Good enough to eat
●● Fruits that need pollination partners
If there is no fruit on your newly-planted tree this year, it may be because it needs a pollinating partner.
Many modern varieties don’t need partners, but most crop more heavily when given pollination partners which are in flower at the same time.
The Conference pear, for example, will produce bananashaped fruits on its own, but will bear improved pear-shaped fruits when cross pollinated. Cherries are difficult, but the newer varieties are less so, and on new dwarfing stocks you can fit in a pair where previously only one would go. As a rule, pears and apples need partners, although there are so many apple trees around that we can often get away with not planting partners ourselves.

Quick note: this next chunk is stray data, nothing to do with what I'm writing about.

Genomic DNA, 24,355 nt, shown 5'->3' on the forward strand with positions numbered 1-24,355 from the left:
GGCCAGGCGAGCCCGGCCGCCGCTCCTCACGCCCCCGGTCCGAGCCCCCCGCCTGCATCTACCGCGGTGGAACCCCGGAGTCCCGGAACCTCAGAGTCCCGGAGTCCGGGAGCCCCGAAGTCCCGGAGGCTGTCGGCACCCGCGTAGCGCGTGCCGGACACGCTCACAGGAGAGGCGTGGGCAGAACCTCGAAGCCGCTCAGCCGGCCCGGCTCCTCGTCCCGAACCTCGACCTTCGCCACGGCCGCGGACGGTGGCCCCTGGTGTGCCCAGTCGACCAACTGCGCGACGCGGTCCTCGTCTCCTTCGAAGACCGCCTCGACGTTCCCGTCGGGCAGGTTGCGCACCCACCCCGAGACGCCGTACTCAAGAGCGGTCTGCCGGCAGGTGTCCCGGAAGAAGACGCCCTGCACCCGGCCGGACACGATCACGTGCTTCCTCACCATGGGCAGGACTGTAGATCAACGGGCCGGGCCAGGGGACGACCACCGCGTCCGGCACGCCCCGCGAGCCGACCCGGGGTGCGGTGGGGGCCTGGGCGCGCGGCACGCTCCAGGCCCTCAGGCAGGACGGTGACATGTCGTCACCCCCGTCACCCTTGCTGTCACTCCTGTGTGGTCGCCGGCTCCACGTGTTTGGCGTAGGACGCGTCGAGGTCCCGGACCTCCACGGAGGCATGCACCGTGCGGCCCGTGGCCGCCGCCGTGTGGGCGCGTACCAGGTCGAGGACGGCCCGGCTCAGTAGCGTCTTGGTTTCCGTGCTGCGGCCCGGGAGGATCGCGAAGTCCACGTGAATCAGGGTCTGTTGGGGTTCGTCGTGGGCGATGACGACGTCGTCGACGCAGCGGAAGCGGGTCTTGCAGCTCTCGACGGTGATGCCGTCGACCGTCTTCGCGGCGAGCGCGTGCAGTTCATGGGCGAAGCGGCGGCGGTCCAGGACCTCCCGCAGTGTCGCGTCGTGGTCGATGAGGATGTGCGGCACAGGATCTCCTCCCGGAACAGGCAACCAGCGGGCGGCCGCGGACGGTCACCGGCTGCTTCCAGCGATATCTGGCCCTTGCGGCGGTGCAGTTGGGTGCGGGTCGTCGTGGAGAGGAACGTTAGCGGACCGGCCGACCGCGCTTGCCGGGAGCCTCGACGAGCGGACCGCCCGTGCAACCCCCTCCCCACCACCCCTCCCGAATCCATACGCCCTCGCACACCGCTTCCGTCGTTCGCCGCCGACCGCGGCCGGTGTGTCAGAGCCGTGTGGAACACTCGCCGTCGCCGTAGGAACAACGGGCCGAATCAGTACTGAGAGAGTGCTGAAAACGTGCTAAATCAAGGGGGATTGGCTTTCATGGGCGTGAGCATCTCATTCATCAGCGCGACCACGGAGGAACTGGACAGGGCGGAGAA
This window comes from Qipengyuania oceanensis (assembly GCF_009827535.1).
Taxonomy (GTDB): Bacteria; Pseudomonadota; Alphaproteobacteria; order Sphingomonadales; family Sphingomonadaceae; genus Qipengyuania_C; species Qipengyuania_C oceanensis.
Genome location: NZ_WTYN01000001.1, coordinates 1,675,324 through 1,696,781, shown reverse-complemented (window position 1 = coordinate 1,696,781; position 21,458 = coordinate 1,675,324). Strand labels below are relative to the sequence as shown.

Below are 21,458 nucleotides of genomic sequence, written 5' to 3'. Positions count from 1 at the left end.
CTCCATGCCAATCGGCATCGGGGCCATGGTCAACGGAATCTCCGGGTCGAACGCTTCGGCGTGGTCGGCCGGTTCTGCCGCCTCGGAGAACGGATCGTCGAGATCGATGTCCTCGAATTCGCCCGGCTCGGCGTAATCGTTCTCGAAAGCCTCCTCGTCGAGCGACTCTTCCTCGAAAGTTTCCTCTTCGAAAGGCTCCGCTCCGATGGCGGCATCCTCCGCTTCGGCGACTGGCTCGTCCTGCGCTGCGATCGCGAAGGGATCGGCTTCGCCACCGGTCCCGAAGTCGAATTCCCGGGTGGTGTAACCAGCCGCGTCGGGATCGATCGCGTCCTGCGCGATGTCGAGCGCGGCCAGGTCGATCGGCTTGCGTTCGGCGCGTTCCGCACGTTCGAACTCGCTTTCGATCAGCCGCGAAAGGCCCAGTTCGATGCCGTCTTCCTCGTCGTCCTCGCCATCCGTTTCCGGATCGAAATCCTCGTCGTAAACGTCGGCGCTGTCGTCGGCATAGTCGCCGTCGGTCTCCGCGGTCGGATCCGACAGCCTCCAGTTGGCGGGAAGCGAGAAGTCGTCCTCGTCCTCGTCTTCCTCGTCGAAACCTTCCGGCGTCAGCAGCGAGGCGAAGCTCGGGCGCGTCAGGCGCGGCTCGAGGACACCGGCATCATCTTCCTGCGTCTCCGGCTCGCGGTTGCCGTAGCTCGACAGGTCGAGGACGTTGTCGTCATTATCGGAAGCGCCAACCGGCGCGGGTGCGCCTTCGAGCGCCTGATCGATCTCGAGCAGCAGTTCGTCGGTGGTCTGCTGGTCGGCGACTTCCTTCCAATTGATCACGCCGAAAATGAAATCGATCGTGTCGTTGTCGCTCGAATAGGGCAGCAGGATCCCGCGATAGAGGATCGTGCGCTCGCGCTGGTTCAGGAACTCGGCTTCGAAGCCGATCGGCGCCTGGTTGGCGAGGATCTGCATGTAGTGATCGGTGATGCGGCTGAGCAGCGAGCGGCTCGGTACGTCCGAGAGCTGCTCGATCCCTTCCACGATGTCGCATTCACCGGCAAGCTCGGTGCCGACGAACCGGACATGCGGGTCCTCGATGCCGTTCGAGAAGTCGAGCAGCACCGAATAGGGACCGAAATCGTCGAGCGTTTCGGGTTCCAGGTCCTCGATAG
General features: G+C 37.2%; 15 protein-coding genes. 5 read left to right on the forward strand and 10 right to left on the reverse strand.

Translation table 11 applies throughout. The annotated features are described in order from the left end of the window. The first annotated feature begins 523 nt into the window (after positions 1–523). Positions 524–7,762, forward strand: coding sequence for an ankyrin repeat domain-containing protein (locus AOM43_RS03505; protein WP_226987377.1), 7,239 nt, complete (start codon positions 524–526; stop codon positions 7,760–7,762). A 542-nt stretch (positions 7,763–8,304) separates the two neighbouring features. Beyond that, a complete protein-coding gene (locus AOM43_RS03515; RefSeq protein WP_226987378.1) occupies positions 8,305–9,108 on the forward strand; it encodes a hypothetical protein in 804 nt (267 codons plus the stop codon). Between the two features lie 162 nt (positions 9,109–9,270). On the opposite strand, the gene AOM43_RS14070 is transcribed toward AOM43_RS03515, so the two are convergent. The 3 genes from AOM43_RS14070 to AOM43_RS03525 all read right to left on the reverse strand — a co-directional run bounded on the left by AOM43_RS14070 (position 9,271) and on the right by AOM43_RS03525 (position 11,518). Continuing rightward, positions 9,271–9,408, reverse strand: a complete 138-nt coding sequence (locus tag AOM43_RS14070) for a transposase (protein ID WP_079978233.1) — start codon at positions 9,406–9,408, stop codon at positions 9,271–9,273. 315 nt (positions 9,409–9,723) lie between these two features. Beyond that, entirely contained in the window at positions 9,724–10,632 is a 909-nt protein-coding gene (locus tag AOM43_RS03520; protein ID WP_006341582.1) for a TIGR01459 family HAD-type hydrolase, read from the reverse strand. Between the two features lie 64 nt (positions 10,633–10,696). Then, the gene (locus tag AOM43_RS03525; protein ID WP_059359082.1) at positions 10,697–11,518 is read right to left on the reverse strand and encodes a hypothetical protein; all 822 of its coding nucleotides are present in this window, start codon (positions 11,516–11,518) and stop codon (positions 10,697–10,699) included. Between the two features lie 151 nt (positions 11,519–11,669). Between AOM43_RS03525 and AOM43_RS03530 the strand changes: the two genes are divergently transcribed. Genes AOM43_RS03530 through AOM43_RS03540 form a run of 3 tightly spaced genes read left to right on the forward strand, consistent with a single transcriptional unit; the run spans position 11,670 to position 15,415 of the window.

Often, you may find a close neighbour’s tree will cross-pollinate with yours, without you having to invest in a second tree.
Nearly all soft fruits are self-fertile, although a mixed group always crops more heavily than the same amount of just one variety.
Buddying up is often the way to go when it comes to buying fruit trees.